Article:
Sept. 4 2020 07:28 AM

Let’s look at the lessons of 2020 and turn those into 2021 budget items


    One of my favorite quotes from Benjamin Franklin is, “If you fail to plan, you are planning to fail.” While 2021 seems far away, let me just say it is not too early to start the planning when it comes to budgeting. While some companies may already have completed their 2021 budgets, other companies are being overwhelmed by 2020 and can’t even think about 2021 yet. Wherever your company is in the process, it’s important for you to be involved, because if this year has taught us anything, it’s that businesses processes require some significant changes. So, let’s look at the lessons of 2020 and turn those into 2021 budget items.

    The events of 2020 tested the speed and flexibility of your people and your infrastructure. Many of us transitioned to work from home for a while. When communication owners began working from home, the design and approval process for communications was hindered for this group of collaborating content and design experts. You likely had to update legal, marketing and policy content on several separate communication infrastructures with a compressed timeline. The larger group of your customer-facing peers in sales, service or support started to work from home as well, challenging system access, data chain of custody and security procedures, which increased risk to your business.

    As you, your team and your wider group of users within the company were planning, governments were changing rules at an unprecedented speed. As your time to comply decreased, your volume of inbound customer requests likely increased. While you and your colleagues were struggling to keep up with the speed of changes, many of your customers found themselves with their own struggles at home. These stressed out customers were primed to notice any inconsistency in the customer experience while engaging simultaneously across multiple channels, looking for (and finding) any inconsistencies in their experience.

    A good example of this is loan servicers whose clients engaged the call center to request loan forbearance allowed by the CARES Act. Immediately after the legislation passed, clients called, emailed, chatted, chatbotted and accessed their lender’s portal to take advantage of this program. This set the stage for a customer experience nightmare, as each channel had to be updated with the new legal content, requiring them to scramble within tight compliance and implementation timeframes. Call center employees introduced challenges of background noise to the customer experience as well, creating some confusion and distraction on both sides of the interaction.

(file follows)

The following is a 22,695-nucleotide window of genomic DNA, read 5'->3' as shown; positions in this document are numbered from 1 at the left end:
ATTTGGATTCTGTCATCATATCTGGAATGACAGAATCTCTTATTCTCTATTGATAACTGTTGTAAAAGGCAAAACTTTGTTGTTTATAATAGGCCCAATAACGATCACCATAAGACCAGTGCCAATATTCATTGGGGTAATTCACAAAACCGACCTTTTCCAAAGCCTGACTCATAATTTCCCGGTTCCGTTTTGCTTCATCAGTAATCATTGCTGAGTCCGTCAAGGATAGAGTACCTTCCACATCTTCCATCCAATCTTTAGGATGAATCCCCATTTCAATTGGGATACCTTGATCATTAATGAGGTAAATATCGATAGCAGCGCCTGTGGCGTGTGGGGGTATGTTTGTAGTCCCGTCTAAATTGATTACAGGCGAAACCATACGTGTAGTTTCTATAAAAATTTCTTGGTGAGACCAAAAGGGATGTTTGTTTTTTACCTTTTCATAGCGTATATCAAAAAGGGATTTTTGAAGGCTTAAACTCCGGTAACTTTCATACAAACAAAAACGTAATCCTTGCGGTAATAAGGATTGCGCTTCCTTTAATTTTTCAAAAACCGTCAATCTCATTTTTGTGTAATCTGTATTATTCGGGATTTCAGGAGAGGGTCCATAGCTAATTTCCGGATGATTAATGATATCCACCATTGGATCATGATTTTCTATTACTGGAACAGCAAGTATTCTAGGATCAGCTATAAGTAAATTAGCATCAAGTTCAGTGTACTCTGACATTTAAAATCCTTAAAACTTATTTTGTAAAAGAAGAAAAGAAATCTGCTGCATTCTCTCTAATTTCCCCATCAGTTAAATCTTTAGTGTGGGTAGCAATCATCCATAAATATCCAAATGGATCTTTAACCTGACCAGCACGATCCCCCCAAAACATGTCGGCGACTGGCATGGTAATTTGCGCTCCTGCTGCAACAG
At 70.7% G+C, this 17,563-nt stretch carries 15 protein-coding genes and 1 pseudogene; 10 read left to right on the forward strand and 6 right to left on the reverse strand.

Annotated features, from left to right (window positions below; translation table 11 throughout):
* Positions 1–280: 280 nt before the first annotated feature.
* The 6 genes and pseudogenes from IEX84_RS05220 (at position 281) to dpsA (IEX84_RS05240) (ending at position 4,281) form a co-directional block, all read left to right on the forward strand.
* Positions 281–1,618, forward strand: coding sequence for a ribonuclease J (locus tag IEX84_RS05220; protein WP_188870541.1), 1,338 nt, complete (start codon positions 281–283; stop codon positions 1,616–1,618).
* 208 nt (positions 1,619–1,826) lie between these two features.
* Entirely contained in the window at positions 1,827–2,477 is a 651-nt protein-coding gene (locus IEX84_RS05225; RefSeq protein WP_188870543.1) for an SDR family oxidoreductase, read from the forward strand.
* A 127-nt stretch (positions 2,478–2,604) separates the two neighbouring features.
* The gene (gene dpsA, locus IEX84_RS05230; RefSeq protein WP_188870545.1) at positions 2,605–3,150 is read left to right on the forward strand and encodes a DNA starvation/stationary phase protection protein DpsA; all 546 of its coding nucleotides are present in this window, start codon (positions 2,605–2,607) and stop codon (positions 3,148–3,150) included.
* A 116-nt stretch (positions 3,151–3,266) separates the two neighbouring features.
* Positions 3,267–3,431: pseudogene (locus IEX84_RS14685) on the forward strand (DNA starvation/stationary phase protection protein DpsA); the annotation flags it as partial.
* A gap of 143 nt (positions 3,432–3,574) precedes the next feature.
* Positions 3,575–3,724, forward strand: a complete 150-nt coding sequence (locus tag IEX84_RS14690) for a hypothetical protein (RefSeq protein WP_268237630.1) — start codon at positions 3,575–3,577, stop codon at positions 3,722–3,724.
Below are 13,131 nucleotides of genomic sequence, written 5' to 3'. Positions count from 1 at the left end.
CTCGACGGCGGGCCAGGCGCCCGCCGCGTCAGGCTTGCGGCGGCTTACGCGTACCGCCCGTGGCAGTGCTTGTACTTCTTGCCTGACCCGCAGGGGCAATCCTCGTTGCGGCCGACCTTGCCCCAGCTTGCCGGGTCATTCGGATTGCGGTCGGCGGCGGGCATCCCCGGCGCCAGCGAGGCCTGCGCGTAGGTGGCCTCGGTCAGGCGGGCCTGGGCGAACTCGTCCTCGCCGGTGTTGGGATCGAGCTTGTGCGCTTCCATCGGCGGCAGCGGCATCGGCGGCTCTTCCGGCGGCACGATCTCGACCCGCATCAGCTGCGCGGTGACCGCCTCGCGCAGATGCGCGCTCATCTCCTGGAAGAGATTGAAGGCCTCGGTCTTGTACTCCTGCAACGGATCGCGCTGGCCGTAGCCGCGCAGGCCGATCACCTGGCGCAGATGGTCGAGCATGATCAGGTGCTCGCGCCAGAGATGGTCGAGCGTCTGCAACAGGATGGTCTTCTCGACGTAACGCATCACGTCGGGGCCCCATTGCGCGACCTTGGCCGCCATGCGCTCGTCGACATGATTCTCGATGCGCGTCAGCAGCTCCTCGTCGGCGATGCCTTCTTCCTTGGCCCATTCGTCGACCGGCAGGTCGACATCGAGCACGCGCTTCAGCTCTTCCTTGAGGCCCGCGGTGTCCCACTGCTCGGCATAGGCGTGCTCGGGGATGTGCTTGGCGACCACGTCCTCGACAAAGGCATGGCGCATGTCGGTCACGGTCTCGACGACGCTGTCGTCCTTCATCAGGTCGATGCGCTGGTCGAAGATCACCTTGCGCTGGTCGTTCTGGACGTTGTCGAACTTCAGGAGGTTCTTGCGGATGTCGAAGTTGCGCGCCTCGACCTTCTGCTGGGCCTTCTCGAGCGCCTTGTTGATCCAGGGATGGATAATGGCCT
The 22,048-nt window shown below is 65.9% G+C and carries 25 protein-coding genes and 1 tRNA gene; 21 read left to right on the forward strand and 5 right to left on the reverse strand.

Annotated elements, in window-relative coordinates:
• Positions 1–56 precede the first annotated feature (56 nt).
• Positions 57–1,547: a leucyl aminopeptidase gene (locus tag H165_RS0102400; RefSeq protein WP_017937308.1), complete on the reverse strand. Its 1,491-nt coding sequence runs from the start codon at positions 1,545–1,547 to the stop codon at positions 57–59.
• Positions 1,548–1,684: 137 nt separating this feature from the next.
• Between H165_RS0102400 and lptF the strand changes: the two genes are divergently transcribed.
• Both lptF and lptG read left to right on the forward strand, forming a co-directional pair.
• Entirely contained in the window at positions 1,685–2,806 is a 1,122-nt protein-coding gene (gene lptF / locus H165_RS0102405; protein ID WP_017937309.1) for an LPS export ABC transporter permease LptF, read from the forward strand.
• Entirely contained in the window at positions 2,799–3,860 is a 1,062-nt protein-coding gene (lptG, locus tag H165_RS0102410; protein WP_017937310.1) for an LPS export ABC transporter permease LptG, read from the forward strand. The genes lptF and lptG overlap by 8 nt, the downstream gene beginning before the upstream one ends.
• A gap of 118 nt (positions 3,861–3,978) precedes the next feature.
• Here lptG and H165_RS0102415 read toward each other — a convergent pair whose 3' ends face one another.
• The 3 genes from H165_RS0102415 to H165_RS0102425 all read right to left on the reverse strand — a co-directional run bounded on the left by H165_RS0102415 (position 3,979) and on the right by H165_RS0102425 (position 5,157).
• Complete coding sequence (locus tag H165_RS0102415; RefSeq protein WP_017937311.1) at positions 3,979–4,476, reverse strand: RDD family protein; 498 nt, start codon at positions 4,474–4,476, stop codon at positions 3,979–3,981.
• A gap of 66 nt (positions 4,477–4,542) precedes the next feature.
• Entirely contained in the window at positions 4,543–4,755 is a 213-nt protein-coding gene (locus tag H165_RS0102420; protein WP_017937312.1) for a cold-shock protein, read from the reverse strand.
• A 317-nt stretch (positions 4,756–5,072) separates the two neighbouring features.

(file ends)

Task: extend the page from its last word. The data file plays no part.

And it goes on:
As we get ready to put 2020 behind us, let’s try to translate the challenges experienced in 2020 into 2021 projects with decisions that strengthen our infrastructure, better support our colleagues and improve our customer experience.

    First, to strengthen our infrastructure, we have to look at the amount of time we spent changing communications across all of our channels. If your IT team was forced to replicate communication design and content changes to adhere to new regulations, policies or marketing guidelines, you likely rolled out some channels before others. This creates inconsistency. As you move to 2021, look for solutions that reduce the time to change all channels. Also, look to build communications that are channel flexible, so you can offload or automate communications that become routine. Ensure your communication infrastructure integrates with the latest RPA technology. When time is tight, look to unify the approval process in your communications.

    To better support your colleagues, see what you can do in 2021 to increase ways to collaborate. Customer journey mapping technology helps you understand your entire portfolio of customer touchpoints as they are experienced in macro and micro journeys. In 2020, access to this capability would have led you to create new journeys for customers experiencing job loss, changing contact information as they moved to work from home, and modified your communications to be sensitive, yet compliant. You can also look for ways to link communication composition to customer journey orchestration technology to be able to automatically respond to customer needs as their profile indicates a touchpoint that will progress their journey to improve their experience and your results.

    As you think about security, your designers, content owners and legal approvers need the ability to easily view, comment and approve content as quickly as possible. In 2020, many of these people had to log into multiple systems, make multiple changes and approve multiple communications from their homes. With multiple systems capable of displaying sensitive information on an unsecured home Wi-Fi network, security can be improved by standardizing on as few systems as possible. In 2021, you can advocate for a system with a streamlined approval process for all channels that is connected to a journey map to help understand the communication in context.

    While 2020 has been a rough year so far with challenges in design, content, approval, customer communications and security, you have time to resolve these challenges going into 2021. Doing so, with a well-thought-out budget, in terms of what you know from this year, will make your business better, stronger and faster while increasing your ability to deal with large unforeseen changes. Think of Ben’s quote and plan to look forward to 2021 as a year of amazing progress as we turn the frustrations of 2020 into the successes of 2021 and beyond.
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